Phil Jackson is often fearless, standing up for what he believes, even though it has cost him hundreds of thousands of dollars in NBA-imposed fines in his coaching career.
So it wasn’t surprising to see the Lakers’ coach sound off on one of the least-tracked trades before Thursday’s deadline: New Orleans received forward Carl Landry from Sacramento for guard Marcus Thornton.
Jackson didn’t have a problem with personnel. It was about money.
The Hornets were temporarily purchased by the NBA in December because their owner was tired of losing money, though the Hornets added about $2 million to their books in Thursday’s deal.
“I want to know who is making that trade and how they can take on that salary when everybody else in the league — I mean this is the owners — [has] to take on this extra salary,” said Jackson, and he wasn’t done. “Those are things that seem to be manipulations that I’m not quite comfortable with. Where’s the consensus? If New Orleans happens to win the championship, does everybody get a trophy in the NBA?”
Jackson’s opinion found an unlikely ally — Dallas Mavericks owner Mark Cuban, who has fenced with the Lakers’ coach over a litany of issues for the better part of a decade. Not this time.
“If New Orleans is taking back $2 million and the team is losing money and I own 1/29th of it, I’m going to go against the grain and say that’s just wrong,” Cuban told reporters in Dallas. “There’s no way, with their payroll, having to dump salary before they were sold to us [owners], now they can take on more salary while they’re losing money. That’s just wrong every which way.”
Jackson also didn’t like what was going on with Detroit.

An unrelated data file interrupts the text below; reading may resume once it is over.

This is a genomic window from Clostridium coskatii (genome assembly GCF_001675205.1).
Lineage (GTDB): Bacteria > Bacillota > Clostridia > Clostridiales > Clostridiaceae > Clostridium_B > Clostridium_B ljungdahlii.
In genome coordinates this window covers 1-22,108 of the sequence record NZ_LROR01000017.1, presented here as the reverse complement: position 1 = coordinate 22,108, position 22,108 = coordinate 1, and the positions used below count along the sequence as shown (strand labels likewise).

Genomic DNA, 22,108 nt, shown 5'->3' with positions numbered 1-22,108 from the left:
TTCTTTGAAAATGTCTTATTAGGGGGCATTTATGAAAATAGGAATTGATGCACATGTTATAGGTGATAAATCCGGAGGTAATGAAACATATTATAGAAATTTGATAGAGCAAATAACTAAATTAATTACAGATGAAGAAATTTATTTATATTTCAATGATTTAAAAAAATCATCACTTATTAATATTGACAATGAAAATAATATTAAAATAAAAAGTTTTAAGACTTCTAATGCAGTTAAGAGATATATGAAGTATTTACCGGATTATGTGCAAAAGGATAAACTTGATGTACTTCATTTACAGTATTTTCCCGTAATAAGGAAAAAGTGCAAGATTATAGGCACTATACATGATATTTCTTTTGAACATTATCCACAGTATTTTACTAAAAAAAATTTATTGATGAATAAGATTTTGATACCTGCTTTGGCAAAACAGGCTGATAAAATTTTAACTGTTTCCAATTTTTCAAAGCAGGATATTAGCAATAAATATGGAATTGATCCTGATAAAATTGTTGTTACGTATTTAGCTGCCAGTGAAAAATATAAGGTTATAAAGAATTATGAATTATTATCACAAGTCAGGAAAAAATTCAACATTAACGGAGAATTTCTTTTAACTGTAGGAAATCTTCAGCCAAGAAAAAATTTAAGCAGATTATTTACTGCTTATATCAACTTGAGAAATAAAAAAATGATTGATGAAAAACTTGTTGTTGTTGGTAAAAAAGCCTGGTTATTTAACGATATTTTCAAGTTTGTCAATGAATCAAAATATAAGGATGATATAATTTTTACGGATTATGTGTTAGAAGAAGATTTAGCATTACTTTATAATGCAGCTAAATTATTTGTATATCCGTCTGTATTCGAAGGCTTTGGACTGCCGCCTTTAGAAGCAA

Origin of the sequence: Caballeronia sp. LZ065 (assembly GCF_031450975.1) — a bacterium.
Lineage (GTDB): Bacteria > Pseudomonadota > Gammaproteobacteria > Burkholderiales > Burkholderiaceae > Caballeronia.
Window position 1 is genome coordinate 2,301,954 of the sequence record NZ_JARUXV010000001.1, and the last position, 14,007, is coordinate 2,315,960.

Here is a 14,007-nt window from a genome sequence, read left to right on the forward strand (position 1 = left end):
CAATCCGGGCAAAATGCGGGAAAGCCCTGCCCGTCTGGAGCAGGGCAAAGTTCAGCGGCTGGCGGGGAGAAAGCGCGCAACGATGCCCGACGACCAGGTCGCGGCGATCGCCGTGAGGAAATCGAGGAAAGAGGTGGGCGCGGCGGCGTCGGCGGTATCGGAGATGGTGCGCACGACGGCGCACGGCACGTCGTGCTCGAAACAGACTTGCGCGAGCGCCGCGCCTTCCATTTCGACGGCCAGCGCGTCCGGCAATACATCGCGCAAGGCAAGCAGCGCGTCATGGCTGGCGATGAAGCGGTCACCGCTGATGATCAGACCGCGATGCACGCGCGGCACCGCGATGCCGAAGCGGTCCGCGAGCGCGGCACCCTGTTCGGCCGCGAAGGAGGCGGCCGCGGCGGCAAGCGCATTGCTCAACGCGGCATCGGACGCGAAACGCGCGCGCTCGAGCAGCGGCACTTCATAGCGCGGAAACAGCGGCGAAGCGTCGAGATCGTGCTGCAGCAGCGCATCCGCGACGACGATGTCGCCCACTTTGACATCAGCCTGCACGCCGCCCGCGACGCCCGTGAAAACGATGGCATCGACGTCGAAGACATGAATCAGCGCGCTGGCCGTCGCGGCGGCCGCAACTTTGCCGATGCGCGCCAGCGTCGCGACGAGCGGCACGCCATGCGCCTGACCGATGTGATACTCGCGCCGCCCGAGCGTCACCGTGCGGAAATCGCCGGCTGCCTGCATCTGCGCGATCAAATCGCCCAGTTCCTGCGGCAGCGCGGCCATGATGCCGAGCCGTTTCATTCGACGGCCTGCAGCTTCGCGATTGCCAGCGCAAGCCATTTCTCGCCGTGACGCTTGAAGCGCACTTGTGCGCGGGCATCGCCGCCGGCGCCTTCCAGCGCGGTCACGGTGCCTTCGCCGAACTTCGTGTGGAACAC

Several Pistons players skipped the team shoot-around Friday to protest that Coach John Kuester had not been fired.
“I feel badly for John Kuester,” Jackson said. “I think it’s a black eye for the league. I feel like Detroit’s in disarray right now on some level. You always worry about a coach and his psyche after something like that happens.”
Lakers sideline reporter John Ireland is letting his talking do the walking.
Before the Lakers played Cleveland last week, Ireland said on his talk-radio show he would walk back to Los Angeles if the woeful Cavaliers won. The unthinkable happened and he soon faced a bevy of listeners and fellow media members reminding him of his claim.
Instead of braving the 2,344-mile trek on foot, Ireland donated $1,000 to the “Autism Speaks” walk at the Rose Bowl and created a donor page with hopes of raising the noteworthy number of $2,344 for the cause.
With the event still two months away, Ireland has already almost tripled his target.
“Don’t let anyone tell you it doesn’t pay to be an idiot,” Ireland said, smiling. “This was an idiotic mistake that I felt bad about and it’s turned into this.”